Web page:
I had lots of fun in the Dead Sea — swimming towards the hole in the rock, and then back again to the calm lake where it felt safer. The small lake was pretty packed with people in the waters, and more that were sun bathing on its banks. Later on, I walked up to the top of the rock that separates the lake and the sea for an elevated view of Lokrum’s Dead Sea.


Ocean Cliffs and Rocks

Most of the coast of Lokrum is surrounded by rocks — and some of them so high that they offer beautiful views of the wide open sea. Looking down from atop these cliffs, I could see the waves crashing onto the rocks that were so beautiful to look at, yet gave me wobbly legs.

The flatter parts of the rocky coast are popular areas for visitors to sunbathe and enjoy the sea views. One of the most crowded spots is at The Rocks, on the southern part of the island, close to the Dead Sea.


Swimming in the Ocean

I spent most of the afternoon by The Rocks, enjoying the summer sun and swimming in the ocean. The sea around the area was pretty calm during my visit, and there were some places where I could dive (or more accurately, jump) off the rocks into the sea. It was pretty crowded, so everyone had to take turns diving in. Ladders were available on the rocks to make it easier for people to get in and out of the waters.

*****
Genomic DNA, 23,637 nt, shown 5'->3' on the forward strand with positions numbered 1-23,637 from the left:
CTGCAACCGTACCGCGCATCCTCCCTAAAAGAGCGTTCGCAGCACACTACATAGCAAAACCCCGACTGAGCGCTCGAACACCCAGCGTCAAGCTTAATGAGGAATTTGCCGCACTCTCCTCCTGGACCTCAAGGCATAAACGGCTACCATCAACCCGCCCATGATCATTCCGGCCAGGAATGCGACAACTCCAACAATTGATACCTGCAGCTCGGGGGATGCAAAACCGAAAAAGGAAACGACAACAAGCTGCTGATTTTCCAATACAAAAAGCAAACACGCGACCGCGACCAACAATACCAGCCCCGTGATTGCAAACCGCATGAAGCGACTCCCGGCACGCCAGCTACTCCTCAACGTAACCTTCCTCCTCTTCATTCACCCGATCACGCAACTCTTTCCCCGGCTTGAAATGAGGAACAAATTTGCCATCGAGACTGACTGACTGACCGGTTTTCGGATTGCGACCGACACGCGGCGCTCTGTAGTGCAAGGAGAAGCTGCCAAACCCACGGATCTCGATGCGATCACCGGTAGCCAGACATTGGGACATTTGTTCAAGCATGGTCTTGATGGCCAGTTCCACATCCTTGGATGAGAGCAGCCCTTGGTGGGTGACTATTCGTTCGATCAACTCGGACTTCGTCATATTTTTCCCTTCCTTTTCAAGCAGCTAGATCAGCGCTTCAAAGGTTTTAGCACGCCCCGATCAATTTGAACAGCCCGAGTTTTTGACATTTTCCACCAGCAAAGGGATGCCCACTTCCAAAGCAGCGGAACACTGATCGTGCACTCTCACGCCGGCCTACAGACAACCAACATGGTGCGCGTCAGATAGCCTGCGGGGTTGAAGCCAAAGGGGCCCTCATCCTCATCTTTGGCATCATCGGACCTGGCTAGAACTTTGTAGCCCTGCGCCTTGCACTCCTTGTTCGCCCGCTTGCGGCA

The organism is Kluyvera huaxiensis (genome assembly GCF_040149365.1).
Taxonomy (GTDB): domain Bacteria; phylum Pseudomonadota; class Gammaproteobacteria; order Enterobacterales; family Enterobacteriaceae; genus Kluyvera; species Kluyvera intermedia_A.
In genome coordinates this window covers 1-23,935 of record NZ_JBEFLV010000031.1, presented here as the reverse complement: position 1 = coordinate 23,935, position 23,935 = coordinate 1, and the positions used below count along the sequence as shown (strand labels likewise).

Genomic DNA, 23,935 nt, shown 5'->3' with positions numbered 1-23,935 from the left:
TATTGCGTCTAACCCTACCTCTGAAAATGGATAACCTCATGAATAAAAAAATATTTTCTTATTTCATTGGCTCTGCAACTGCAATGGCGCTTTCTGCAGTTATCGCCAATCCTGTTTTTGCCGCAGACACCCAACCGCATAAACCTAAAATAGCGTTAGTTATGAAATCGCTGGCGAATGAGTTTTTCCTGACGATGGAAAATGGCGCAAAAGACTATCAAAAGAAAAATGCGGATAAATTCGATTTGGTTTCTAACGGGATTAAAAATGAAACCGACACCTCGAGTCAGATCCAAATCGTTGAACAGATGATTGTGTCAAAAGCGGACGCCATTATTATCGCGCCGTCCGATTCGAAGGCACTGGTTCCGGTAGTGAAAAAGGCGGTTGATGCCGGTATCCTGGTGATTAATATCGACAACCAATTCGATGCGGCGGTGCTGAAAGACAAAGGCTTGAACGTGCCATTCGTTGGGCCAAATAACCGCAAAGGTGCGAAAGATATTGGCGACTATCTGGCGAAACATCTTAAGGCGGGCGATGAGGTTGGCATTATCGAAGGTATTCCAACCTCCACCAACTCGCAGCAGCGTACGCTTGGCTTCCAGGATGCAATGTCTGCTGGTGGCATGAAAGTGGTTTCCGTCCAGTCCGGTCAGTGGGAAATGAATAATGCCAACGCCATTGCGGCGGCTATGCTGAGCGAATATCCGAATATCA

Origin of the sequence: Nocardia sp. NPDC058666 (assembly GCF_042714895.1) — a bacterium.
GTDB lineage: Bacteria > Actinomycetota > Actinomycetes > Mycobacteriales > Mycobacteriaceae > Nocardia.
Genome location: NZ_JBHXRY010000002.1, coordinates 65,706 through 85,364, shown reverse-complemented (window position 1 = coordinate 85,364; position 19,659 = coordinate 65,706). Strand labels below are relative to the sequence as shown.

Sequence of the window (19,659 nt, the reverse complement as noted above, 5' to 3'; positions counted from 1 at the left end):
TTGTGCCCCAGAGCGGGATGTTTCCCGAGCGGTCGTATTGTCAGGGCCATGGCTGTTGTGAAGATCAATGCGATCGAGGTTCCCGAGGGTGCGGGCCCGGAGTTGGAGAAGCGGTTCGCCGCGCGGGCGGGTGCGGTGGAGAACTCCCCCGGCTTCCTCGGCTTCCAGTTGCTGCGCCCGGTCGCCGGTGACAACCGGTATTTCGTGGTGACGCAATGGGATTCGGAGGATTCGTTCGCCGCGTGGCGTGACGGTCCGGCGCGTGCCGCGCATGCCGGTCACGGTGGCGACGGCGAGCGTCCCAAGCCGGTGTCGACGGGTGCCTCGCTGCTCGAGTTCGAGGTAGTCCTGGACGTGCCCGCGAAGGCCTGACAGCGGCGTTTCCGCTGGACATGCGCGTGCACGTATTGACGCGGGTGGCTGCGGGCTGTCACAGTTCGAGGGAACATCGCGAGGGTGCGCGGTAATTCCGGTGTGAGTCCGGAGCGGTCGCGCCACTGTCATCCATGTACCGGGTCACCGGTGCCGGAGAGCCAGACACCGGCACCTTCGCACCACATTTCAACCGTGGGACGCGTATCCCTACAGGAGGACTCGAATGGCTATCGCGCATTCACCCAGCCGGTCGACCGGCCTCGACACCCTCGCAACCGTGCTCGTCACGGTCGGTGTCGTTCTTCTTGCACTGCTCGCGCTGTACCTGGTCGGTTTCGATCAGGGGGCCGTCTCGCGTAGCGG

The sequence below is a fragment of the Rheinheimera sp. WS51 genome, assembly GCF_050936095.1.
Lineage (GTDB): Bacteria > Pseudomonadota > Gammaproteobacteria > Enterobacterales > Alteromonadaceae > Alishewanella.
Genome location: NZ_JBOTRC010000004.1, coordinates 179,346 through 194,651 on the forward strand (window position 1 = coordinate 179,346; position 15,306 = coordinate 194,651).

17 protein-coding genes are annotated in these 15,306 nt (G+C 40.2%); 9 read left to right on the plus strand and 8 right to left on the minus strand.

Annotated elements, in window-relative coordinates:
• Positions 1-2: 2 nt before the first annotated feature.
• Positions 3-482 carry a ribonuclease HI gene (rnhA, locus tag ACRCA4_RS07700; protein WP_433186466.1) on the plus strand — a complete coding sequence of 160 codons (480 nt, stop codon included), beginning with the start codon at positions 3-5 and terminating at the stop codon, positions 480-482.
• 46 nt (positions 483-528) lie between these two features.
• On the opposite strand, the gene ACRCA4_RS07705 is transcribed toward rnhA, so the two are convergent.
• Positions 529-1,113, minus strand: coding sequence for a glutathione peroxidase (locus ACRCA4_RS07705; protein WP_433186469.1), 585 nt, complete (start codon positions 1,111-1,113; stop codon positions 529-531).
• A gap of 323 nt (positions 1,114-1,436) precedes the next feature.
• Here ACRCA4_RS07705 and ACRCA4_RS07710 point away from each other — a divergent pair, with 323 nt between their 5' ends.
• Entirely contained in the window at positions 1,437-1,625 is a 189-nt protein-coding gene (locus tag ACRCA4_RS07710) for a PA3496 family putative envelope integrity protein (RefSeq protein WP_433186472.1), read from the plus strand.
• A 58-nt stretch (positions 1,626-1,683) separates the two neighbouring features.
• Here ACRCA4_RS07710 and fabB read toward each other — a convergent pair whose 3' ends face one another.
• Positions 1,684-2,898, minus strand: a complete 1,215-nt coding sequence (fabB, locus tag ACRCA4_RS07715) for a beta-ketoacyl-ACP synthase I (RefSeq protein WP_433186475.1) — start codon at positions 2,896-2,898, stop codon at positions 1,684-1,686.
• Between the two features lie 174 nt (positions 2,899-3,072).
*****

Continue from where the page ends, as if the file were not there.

The uneven rocks and cliffs around the sea can be a little uncomfortable to lie on — and I only brought a piece of cloth so I had to look for a flat piece of rock. Apparently there are sponge mats available at the entrance of the island, so if you plan to sunbathe on the rocks, getting one is a good idea.


My Day Out in Lokrum

Towards the evening, I made my way back to the jetty on the island to catch the boat back to Dubrovnik. I had a wonderful day exploring the island’s tree-lined paths, learning about its interesting history, and swimming in the waters on and around Lokrum.

The island makes a good day-trip out of the city — and if you do not have an entire day to spend on Lokrum; even half a day is worth the trip. The island is filled with so much natural beauty; and if I ever return to this part of the world again, I will make sure I dive, explore and discover its underwater treasures too!


Admiring the beauty of Dubrovnik from the highest point of Lokrum Island.

2 replies »

Leave a Reply